Children’s Orders

Children’s orders

Parental responsibility

What is parental responsibility?

The concept of Parental Responsibility can often cause some confusion amongst parents, particularly if there is a dispute as to whether an unmarried father should be granted Parental Responsibility in respect of the child or not.

It’s important to understand that the concept does not deal with rights over a child, but more so the responsibility that a parent has for the child. Parental Responsibility encompasses the right to make important decisions about a child’s life, for example, a child’s education, religion, health care, where the child should live etc. Parental Responsibility is not to be confused with the day to day running of a child’s life, nor should it be seen as a method to control the other parent’s parenting abilities over the child.

Who has parental responsibility?

A mother will automatically have Parental Responsibility of their child. A father who is married at the time of the child’s birth to the mother will automatically have Parental Responsibility, this also extends to children who are legitimated by their parent’s marriage, after their birth.

The law now extends to unmarried fathers, who will automatically have Parental Responsibility of the child, provided their name appears on the child’s birth certificate and the child is born after 02 December 2016. For any child born prior to this date, the law is not retrospective for unmarried fathers so it’s important to establish this point first and foremost if you find yourself in a PR dispute with your child’s mother/father.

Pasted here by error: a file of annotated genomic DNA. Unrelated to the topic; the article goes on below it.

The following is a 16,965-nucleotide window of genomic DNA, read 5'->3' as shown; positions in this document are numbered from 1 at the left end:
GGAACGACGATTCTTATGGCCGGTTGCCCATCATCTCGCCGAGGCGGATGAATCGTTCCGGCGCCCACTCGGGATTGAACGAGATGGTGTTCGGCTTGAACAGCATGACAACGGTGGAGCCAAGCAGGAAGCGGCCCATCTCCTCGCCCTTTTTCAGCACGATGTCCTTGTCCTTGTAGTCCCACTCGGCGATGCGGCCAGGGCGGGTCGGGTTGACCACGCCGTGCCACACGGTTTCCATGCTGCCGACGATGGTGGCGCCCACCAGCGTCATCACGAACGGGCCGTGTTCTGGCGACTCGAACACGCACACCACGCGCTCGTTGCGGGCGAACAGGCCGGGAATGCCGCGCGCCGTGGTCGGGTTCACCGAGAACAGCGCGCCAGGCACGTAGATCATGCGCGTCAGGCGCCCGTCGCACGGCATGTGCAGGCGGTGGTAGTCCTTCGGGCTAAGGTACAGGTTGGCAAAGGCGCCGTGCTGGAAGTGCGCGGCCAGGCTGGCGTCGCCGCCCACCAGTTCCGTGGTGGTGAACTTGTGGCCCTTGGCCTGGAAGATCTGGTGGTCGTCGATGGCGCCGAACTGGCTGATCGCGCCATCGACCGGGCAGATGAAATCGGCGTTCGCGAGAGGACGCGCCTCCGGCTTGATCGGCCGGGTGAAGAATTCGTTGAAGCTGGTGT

How can parental responsibility be obtained if it’s not automatically applied?

Where matters are agreed that the unmarried father should have Parental Responsibility of the child, a Parental Responsibility agreement needs to be completed by both parents, witnessed and filed with the Court.

However, if there is a dispute, the unmarried father of the child will need to apply for an order from the Court for Parental Responsibility in respect of a child, a Form C100 will need to be filed with Court.

If the latter is the case, the Court will usually determine the matter of Parental Responsibility by having regard to the three-strand test:

  • Degree of commitment which the father has shown towards the child
  • Degree of attachments which exists between the father and the child
  • Reasons for the father applying for the order

Due to the amendment to the law in 2016, the threshold for acquiring Parental Responsibility is considered to be low, however, if there are cogent reasons as to why it should not be granted the Court is able deny the father’s application.

Article 10 orders

These are one of 5 orders available that the Court can make when a Form C100 application is filed by a parent.

Residence orders

The above order sets out arrangements for where the child should live, and in this instance will be made in favour of one parent.